Nanuet should be a bigger, stronger and more experienced team than last year, when it finished 3-6. All-county linebackers Liam Reilly and Pete Smith and defensive back Nick O’Connor will anchor the defense. QB Ryan Hanney and RB Dan Breit will be the main stalwarts on offense.
Hanney, of course, is the third member of his family to start at quarterback. He played the entire season as a sophomore before going down late with an injury and is already in his third season as a varsity contributor. He moved up as a freshman to play defensive back, but this is his team now. Carbone believed Hanney will be better prepared mentally after watching the example set by older brother, Tom, who recently left Wagner and its football team to enlist in the Marines.
NORTH ROCKLAND —
A team I really wanted to watch in action ended up watching from the sidelines. North Rockland was one of three teams at Tuesday night’s 7 on 7 at North, technically, but the defending Class AA champ didn’t have enough players to participate.
As I said earlier this summer and remains true now, the Red Raiders’ season could be determined by the play of their linemen. The same area plagued them prior to last season, but a group of unheralded seniors find their rhythm at some point during their Week 2 win over White Plains and never looked back. The line went from a major weakness to a strength.
This year, North Rockland has very little experience up front outside of Joey Scheffold, a returning all-county player on defense. The difference, I’m told, is that last year’s linemen had experience from 2010 even if it was something they’d prefer to forget. This year’s group will be largely a new one.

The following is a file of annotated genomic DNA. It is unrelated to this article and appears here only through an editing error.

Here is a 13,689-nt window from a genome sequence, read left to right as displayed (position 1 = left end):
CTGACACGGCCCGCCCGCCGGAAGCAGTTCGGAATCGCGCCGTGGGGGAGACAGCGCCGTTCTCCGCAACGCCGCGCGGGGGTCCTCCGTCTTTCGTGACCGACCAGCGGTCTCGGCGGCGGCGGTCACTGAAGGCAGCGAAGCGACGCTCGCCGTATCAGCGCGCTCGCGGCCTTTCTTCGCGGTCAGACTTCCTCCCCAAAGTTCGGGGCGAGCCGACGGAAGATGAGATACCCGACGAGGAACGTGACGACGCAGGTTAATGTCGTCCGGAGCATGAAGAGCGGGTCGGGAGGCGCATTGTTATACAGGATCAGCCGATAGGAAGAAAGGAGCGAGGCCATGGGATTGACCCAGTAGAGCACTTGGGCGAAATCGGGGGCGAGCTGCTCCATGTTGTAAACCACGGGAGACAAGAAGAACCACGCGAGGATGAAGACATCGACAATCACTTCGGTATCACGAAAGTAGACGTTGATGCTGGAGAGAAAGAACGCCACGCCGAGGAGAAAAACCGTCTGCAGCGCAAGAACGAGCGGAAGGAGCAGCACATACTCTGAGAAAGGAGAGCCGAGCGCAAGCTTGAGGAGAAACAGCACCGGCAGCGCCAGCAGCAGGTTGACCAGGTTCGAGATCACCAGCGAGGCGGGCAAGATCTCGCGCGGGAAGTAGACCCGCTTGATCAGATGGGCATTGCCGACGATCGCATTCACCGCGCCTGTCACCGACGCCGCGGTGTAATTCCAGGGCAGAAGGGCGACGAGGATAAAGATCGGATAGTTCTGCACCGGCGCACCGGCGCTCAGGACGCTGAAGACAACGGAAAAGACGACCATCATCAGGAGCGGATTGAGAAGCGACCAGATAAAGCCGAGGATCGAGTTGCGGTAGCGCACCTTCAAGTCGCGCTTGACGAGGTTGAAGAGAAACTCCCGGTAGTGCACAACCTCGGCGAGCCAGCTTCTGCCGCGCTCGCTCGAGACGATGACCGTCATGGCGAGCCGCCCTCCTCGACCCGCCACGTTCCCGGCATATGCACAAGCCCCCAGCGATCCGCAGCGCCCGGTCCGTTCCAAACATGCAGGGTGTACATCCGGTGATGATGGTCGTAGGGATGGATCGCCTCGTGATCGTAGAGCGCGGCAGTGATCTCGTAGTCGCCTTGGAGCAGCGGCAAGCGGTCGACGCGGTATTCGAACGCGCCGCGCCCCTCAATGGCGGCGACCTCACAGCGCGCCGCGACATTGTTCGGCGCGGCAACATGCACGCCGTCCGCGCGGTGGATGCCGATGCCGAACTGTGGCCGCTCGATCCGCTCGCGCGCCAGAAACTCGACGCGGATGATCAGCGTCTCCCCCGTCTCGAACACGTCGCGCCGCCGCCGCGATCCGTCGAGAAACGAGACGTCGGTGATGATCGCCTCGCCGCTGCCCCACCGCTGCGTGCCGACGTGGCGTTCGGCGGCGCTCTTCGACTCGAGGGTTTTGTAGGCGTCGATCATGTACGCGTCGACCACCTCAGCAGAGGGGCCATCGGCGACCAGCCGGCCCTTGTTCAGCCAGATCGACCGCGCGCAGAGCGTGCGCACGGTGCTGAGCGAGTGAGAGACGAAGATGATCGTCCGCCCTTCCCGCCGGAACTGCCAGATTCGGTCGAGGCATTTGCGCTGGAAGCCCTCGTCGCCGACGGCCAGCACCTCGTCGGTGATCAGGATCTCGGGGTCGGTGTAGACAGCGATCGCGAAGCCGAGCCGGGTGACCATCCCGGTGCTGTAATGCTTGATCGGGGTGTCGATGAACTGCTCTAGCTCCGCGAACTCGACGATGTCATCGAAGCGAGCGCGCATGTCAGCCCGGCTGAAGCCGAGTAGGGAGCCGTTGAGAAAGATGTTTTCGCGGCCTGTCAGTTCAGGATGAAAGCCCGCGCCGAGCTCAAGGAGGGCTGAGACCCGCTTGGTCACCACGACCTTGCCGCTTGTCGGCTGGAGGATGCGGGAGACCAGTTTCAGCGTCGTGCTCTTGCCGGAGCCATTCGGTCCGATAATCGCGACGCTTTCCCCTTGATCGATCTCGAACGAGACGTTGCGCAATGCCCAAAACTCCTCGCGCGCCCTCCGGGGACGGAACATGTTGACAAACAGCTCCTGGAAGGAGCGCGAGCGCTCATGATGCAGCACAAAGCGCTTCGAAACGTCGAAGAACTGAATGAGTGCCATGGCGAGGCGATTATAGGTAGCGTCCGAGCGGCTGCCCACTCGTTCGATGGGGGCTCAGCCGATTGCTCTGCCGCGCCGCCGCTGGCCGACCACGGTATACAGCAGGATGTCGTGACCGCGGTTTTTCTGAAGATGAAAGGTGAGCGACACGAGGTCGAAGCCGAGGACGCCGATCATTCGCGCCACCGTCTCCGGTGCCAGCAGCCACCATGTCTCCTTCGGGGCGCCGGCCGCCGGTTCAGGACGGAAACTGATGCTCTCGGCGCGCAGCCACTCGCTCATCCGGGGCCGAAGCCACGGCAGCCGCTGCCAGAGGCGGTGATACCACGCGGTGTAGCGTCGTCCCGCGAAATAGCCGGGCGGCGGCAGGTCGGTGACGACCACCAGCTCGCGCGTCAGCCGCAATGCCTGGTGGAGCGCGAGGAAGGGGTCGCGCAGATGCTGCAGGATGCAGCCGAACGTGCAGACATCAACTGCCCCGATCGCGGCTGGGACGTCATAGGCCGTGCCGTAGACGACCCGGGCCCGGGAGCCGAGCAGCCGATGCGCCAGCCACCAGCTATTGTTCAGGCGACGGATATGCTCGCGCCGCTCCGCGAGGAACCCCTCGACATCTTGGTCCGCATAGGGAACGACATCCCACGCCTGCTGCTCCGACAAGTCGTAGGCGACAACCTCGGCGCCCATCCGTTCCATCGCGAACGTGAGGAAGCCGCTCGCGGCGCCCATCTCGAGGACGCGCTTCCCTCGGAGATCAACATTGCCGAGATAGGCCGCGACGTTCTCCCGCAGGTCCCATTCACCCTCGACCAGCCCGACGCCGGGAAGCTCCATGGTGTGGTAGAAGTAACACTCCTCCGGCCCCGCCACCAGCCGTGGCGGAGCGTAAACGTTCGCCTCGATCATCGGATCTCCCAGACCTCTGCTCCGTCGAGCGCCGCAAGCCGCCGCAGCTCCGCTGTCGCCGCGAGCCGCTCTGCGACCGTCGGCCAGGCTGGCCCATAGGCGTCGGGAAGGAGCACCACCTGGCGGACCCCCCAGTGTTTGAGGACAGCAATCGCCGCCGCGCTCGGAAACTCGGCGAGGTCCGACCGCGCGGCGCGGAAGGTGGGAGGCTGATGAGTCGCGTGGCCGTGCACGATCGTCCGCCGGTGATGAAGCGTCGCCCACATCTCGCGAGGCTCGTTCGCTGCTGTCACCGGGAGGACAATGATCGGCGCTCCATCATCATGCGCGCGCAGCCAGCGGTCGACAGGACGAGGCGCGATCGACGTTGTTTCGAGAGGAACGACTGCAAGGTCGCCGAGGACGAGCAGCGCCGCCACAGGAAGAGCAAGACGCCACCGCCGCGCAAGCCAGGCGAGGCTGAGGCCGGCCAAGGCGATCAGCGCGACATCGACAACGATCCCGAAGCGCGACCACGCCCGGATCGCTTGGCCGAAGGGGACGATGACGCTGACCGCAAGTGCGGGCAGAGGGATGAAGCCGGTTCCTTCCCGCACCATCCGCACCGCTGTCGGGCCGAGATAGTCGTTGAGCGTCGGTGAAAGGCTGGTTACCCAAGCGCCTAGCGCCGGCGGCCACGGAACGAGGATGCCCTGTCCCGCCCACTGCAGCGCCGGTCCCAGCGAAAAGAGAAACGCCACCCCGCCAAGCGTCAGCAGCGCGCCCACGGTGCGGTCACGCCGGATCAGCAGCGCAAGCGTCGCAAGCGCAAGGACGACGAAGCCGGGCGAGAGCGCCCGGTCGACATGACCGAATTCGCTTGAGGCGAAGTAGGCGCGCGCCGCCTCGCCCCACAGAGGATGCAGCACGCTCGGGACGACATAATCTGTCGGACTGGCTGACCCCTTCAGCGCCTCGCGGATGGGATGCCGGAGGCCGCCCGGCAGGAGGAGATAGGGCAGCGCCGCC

A major positive defensively is the expected presence of Eric Favors. The sophomore had perhaps more impact than any freshman in the section last year. He didn’t just fill a hole on defense, he stuffed them. It spoke to a bright future that St. Joe’s of Montvale wanted to unfold on its turf, but Favors has remained at North Rockland. He has attended every summer workout and appears poised to remain at the school.
North Rockland also expects to turn to junior Nick Imperato to replace Devin Bovino at QB. Imperato’s name — and YouTube highlight tape — has been bandied about previously on this blog. Now, he’ll get his chance for a team with very high aspirations.
CLARKSTOWN NORTH —
A few readers have suggested this could be a down year for the Rams, but the more you dig, the more that seems like the wishful thinking of rival fans. Yes, North will be without Travis Samuels, who was one of the county’s top players last year, but it returns about half its starters on offense and defense.
Billy DeLay and Eddie Ruckel are both two-way players who were big playmakers at linebacker and can run the ball. Anthony Termine was among the top players at Rockland’s HSPD camp early this summer and an all-county lineman last season.
The Rams have a penchant for playing players both ways out of necessity. At times last season, injuries to Samuels and co. cost them. But remember: They beat North Rockland and were right there with South late in the season. They could be again.
SPRING VALLEY — Of all the teams I saw on Tuesday, Spring Valley appears to be the one most in transition. Coach Andrew Delva had a big turnout for the 7 on 7 and has his team’s camp coming up on Thursday. He said there is talent there, but much of it is inexperienced. I keep talking about all-county players from last season. Well, the Tigers return none of theirs.
I’ve seen Delva a couple times this summer. He has said he likes the attitude and work ethic of his players. It will be tested against a deep Class A field.